One of the most interesting disclosures from the Flynn investigation was a meeting in New York with Ukrainian politician Andrey Artemenko, Trump lawyer Michael Cohen, and Trump business associate Felix Sater. Shortly before Flynn resigned, these figures were working on a deal in which sanctions against Russia would be lifted in exchange for Russia leasing Crimea for 100 years while recognizing Ukrainian sovereignty over that region. Cohen is tied to Ukraine in other ways. He was introduced to Trump by his father in law, Fima Shusterman, a naturalized American citizen from Ukraine. Cohen also ran a taxi medallion business with his business partner, the "taxi king" Simon Garber, who was born in Ukraine.
United States attorneys for the Southern District of New York opposed leniency for Cohen because they believe he withheld evidence of criminal conduct. Notably, the Southern District of New York was not investigating the Russian conspiracy. It was investigating the myriad criminal dealings of Cohen, including the taxi medallion business set up by Shusterman.
Trump and his counsel, Rudy Giuliani, have now suggested that Cohen is protecting his father in law. Giuliani alleged that Shusterman may have ties to "something called organized crime" in the Ukraine. Shusterman was charged over moving at least $20 million into Chicago to help finance his taxi operation and pled guilty to a criminal count in that investigation, which raised issues of possible money laundering and tax evasion. The recipients of the money were two business people born in Ukraine who were both identified in the FBI search warrant leading to the Cohen raid.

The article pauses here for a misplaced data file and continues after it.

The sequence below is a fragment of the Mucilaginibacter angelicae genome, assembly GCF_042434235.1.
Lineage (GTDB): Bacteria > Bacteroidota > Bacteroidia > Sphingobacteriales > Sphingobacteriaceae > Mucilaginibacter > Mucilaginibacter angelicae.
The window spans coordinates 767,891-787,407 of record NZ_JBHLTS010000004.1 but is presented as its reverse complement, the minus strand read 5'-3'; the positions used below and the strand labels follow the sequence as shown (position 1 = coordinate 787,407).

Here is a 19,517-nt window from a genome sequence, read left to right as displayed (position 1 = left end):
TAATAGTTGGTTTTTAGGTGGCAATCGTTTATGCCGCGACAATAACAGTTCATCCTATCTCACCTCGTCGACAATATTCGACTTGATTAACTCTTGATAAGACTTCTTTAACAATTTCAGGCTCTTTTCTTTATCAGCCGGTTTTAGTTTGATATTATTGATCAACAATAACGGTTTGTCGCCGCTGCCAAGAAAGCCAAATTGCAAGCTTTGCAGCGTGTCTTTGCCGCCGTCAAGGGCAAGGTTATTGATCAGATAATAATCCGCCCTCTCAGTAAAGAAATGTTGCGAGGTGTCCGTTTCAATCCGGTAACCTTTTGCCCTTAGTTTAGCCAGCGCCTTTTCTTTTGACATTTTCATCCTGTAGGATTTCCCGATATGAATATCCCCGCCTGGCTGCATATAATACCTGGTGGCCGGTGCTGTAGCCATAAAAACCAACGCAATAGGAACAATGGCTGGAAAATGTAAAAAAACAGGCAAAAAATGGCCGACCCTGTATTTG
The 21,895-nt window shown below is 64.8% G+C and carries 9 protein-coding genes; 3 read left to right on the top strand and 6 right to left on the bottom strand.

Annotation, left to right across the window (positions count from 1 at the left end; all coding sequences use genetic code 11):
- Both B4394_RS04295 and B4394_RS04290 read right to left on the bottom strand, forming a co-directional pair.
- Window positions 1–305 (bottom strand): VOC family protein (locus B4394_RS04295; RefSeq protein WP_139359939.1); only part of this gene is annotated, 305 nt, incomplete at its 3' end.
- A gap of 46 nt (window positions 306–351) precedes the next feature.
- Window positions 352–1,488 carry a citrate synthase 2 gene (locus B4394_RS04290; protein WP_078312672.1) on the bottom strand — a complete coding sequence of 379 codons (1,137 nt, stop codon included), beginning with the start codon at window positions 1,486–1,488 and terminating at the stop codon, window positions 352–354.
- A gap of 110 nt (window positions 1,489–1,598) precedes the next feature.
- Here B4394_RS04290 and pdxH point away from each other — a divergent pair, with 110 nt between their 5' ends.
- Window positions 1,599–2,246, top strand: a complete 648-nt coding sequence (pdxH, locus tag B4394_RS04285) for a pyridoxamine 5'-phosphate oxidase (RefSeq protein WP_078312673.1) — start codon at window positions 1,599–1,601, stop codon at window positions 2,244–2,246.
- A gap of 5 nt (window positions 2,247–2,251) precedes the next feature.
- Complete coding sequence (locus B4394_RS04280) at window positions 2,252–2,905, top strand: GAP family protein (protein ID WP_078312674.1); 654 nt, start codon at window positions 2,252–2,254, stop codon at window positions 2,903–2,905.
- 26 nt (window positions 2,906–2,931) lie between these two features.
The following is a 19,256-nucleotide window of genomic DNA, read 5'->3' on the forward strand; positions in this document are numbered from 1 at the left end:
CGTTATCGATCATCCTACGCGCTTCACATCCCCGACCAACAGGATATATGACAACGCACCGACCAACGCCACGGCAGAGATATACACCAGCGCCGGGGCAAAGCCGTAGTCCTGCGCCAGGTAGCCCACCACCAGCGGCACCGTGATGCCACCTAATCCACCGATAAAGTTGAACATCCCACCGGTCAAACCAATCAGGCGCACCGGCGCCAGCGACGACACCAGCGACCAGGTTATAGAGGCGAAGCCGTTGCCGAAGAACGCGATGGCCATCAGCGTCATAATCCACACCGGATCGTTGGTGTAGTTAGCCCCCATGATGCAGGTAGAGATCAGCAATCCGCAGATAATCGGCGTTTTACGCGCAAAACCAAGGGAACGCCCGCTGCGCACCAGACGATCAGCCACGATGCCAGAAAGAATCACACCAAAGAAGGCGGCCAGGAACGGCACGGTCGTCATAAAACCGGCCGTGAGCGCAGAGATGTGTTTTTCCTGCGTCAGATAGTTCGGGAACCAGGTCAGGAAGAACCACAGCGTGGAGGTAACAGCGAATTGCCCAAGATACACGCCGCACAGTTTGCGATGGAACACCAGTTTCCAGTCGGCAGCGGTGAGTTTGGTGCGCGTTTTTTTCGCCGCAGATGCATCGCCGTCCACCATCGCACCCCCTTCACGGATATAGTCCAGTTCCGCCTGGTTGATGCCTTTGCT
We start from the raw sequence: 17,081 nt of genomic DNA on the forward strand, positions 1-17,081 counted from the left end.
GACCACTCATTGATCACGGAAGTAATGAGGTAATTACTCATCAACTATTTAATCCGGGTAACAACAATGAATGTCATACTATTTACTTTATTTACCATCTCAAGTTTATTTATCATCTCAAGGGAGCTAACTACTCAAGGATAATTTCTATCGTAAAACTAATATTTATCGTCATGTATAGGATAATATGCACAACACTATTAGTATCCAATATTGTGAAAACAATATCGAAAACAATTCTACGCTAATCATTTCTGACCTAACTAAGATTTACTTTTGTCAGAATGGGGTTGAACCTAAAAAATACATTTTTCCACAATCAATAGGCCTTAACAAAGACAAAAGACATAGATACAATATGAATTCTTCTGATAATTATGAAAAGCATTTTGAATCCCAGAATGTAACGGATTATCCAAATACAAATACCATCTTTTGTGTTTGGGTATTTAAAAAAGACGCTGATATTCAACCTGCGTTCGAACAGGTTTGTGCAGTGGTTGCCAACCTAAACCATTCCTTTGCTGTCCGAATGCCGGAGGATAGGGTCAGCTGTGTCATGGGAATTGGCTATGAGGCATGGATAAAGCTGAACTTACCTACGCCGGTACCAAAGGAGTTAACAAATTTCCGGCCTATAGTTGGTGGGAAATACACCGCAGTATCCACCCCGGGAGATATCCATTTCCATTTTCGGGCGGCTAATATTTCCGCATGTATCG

Bryan Cohen, brother of Michael Cohen, also has Ukrainian connections. Remember that meeting with Ukrainians to get a deal on Crimea? The motivating force behind it was said to be Alex Oronov, a naturalized American who ran a huge business in his native Ukraine. Bryan Cohen worked for Oronov and married his daughter. In 2016, Bryan Cohen still eviently worked for the Ukrainian company Grain Alliance, which paid at least $7 million into an limited liability company registered at his home. Oronov died not long after the backroom dealings were made public.
Other collateral figures with Ukrainian connections have come up in the documents of the special counsel investigation. At least two major public affairs firms had been allegedly paid by the European Center for a Modern Ukraine to help the government that supported Russia. They were listed as "Company A" and "Company B" in the Manafort and Gates indictments.
These Ukrainian connections continued into the inauguration of Trump. Mueller investigated roughly a dozen Ukrainians who came to Washington to promote a peace deal with Russia, as well as multiple Ukrainians who attended the inaugural festivities. This had also included an investigation into whether "illegal foreign lobbying related to Ukraine" occurred and whether Ukrainian government agents "used straw donors to disguise donations to the inaugural committee." With all of these figures weaving their ways through the investigation, we could find Mueller discovering more evidence of Ukrainian collusion rather than of Russian collusion.
Jonathan Turley is the Shapiro Professor of Public Interest Law at George Washington University. You can follow him on Twitter @JonathanTurley.